d'Iberville's expeditions
Fragment from the Journal of the Third Voyage of Le Moyne d’Iberville to Louisiana
AN, Marine, 2JJ 56 (X, 19), 1701 After Cavelier de La Salle's failed attempt, the colonization of Louisiana was halted for a dozen years. Pierre d'Iberville, a Canadian from the Lemoyne family of Normandy, was granted permission by Louis XIV to establish a colony in Louisiana. He left France in the autumn of 1698, at the head of a fleet of five ships. After a stopover in Santa Domingo, Iberville located the Mississippi River and built a fort on a beach near a village of Biloxi Indians.
Fragment from the Journal of the Third Voyage of Le Moyne d’Iberville to Louisiana
AN, Marine, 2JJ 56 (X, 19), 1701


Discovery of the waters of the Mississippi and of the Louisiana by Le Moyne d’Iberville (1699)
BNF, Estampes This wooden fort, christened "Maurepas" in honor of the Minister of the Navy, was soon at the center of a village which became the colony's first capital: Biloxi. Iberville then built a square fort in the Mississippi delta in order to control access to the river.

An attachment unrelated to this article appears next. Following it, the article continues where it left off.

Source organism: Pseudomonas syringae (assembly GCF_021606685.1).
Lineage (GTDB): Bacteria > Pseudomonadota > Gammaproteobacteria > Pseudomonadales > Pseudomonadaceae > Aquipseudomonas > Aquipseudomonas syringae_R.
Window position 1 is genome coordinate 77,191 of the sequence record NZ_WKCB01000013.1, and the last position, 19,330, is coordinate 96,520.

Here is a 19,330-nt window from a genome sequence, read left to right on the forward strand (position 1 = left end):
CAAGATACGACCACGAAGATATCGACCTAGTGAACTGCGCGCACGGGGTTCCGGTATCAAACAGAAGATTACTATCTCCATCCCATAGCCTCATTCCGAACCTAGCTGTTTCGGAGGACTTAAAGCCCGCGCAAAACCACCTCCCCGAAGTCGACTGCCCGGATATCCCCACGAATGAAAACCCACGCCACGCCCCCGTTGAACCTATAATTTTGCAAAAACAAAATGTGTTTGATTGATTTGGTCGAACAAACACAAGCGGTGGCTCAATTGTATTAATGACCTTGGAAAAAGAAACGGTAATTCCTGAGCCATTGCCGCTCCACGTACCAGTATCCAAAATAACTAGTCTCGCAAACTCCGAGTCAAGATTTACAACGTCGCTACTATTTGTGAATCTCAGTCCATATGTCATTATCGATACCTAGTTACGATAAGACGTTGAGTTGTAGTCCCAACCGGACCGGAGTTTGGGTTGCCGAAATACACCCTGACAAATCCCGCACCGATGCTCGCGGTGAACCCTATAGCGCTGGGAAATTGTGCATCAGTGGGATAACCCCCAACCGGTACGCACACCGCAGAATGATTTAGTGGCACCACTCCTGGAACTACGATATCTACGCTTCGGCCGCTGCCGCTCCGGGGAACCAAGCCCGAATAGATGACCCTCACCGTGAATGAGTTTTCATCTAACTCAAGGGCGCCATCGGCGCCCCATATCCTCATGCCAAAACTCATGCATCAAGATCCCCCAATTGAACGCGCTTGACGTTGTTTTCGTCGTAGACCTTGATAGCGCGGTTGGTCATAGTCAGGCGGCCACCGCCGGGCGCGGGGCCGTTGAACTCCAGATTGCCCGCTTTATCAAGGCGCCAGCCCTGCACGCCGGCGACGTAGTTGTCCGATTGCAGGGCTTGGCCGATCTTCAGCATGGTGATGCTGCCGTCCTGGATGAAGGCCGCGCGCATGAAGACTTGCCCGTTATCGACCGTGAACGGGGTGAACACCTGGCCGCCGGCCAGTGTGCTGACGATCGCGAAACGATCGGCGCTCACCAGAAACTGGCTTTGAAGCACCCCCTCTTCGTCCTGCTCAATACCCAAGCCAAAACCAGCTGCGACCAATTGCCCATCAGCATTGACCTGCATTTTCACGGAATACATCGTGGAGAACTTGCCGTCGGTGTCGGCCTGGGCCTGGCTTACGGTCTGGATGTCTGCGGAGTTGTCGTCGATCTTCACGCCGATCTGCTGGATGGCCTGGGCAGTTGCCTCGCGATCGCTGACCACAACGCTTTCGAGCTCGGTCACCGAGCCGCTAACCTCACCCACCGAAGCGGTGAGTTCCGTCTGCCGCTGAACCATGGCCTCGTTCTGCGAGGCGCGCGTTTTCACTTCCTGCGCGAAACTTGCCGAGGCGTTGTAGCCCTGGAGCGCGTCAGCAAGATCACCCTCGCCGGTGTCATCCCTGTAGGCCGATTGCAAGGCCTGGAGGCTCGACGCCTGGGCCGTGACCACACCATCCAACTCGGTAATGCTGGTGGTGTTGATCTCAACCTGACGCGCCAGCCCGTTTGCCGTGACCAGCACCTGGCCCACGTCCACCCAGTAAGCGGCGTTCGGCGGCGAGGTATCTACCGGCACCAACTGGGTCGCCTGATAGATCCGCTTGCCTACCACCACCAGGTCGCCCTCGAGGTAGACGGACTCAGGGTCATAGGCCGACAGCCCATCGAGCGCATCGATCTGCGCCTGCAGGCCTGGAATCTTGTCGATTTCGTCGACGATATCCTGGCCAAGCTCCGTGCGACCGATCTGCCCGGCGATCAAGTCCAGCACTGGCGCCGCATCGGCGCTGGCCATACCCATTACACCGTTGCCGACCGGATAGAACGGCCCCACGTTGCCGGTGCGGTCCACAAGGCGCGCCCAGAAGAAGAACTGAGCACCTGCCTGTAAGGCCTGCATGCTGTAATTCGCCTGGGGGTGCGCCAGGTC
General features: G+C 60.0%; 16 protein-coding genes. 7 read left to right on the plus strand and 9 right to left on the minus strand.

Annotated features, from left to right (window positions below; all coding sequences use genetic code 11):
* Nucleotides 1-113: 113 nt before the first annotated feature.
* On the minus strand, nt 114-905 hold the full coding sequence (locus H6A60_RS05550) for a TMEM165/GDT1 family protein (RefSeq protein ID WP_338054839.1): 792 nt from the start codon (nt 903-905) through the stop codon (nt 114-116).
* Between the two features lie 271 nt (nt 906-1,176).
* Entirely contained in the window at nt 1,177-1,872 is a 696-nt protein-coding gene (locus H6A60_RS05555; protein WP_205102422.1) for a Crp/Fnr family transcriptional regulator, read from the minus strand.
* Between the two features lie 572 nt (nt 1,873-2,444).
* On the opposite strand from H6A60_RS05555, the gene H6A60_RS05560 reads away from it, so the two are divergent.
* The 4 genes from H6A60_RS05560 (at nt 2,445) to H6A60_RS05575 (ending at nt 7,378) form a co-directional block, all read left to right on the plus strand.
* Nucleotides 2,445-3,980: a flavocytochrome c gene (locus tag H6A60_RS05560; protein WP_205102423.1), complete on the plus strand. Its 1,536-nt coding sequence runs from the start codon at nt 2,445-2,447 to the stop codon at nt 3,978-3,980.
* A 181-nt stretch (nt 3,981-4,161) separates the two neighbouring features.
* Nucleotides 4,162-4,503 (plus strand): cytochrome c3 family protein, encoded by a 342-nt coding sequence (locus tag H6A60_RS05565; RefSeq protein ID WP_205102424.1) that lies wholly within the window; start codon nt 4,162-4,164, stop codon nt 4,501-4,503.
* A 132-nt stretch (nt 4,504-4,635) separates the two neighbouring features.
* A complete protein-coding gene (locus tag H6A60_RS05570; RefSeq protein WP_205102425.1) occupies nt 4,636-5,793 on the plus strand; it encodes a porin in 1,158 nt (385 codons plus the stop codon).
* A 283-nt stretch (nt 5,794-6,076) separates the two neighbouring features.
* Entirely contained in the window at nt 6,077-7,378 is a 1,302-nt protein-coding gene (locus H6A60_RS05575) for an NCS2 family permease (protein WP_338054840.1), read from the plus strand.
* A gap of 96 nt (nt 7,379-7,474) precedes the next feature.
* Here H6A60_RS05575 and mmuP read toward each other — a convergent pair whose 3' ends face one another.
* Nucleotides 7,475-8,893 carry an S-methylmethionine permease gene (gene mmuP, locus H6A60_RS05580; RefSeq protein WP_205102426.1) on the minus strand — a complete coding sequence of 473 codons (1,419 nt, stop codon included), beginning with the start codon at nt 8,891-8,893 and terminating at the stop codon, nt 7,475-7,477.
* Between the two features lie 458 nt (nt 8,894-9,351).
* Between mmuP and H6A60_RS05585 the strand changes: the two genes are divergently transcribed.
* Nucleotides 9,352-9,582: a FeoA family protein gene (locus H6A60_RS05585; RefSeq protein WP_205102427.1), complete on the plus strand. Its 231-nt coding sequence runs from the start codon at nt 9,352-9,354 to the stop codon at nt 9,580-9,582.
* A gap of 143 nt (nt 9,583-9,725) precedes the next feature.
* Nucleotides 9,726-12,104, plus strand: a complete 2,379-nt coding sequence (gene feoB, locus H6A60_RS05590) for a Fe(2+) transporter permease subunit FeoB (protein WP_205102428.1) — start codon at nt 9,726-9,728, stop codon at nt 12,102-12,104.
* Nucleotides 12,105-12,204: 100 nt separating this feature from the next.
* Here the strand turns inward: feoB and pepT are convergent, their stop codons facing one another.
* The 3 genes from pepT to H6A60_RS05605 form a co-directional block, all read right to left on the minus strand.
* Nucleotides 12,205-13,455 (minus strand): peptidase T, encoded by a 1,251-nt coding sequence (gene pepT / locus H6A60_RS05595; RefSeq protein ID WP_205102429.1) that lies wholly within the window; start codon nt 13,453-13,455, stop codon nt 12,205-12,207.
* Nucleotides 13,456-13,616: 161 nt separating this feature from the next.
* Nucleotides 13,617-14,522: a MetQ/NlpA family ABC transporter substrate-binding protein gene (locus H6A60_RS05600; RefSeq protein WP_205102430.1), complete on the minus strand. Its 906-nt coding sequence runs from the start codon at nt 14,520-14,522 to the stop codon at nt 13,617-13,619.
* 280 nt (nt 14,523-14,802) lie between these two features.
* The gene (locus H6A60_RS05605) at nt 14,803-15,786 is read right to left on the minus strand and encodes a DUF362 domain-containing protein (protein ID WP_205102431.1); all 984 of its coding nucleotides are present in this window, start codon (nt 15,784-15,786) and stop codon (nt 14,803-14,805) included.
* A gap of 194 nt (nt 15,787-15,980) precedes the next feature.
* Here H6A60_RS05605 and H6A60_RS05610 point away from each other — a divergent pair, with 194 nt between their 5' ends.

Discovery of the waters of the Mississippi and of the Louisiana by Le Moyne d’Iberville (1699)
BNF, Estampes


Plan de la première ville de La Mobile vers 1705
CAOM, DFC Louisiane, 6A/119 He visited Louisiana three times between 1699 and 1702, traveling the length of the colony, making contact with most of the Indian tribes and keeping a valuable record of his journeys. In 1701-1702, instead of occupying the Spanish site of Pensacola, he had his brother build Fort Louis and the village of Mobile. Mobile took its name from the Mobile Indians, who had given their name to the river and the bay in which the village was located. Mobile was the first commercial implantation in the new colony, and it was soon populated with about a hundred Canadian and French colonists, soldiers and men of the cloth, as well as several slaves.
Plan de la première ville de La Mobile vers 1705
CAOM, DFC Louisiane, 6A/119


some of the first travels